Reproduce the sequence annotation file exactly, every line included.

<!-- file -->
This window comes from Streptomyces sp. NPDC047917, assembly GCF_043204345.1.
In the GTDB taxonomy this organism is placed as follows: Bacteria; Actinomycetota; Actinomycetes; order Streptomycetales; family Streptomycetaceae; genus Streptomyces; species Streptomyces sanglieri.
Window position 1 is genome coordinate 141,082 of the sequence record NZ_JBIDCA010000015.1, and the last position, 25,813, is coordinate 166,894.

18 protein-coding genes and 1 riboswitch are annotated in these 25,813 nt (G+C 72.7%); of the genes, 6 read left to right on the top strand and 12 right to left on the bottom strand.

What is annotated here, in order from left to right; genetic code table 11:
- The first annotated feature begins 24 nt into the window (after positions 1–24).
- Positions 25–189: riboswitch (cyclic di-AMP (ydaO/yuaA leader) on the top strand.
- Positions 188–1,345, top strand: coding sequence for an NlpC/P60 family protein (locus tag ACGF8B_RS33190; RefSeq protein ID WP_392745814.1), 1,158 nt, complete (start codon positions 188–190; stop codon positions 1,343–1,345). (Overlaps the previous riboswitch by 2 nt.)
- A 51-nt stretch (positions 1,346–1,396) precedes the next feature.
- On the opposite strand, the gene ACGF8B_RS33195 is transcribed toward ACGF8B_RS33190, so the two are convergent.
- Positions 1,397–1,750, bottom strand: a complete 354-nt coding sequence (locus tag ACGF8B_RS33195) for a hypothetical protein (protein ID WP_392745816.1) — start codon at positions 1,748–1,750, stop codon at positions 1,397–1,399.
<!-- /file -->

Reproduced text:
This window comes from Streptomyces sp. NPDC047917, assembly GCF_043204345.1.
In the GTDB taxonomy this organism is placed as follows: Bacteria; Actinomycetota; Actinomycetes; order Streptomycetales; family Streptomycetaceae; genus Streptomyces; species Streptomyces sanglieri.
Window position 1 is genome coordinate 141,082 of the sequence record NZ_JBIDCA010000015.1, and the last position, 25,813, is coordinate 166,894.

18 protein-coding genes and 1 riboswitch are annotated in these 25,813 nt (G+C 72.7%); of the genes, 6 read left to right on the top strand and 12 right to left on the bottom strand.

What is annotated here, in order from left to right; genetic code table 11:
- The first annotated feature begins 24 nt into the window (after positions 1–24).
- Positions 25–189: riboswitch (cyclic di-AMP (ydaO/yuaA leader) on the top strand.
- Positions 188–1,345, top strand: coding sequence for an NlpC/P60 family protein (locus tag ACGF8B_RS33190; RefSeq protein ID WP_392745814.1), 1,158 nt, complete (start codon positions 188–190; stop codon positions 1,343–1,345). (Overlaps the previous riboswitch by 2 nt.)
- A 51-nt stretch (positions 1,346–1,396) precedes the next feature.
- On the opposite strand, the gene ACGF8B_RS33195 is transcribed toward ACGF8B_RS33190, so the two are convergent.
- Positions 1,397–1,750, bottom strand: a complete 354-nt coding sequence (locus tag ACGF8B_RS33195) for a hypothetical protein (protein ID WP_392745816.1) — start codon at positions 1,748–1,750, stop codon at positions 1,397–1,399.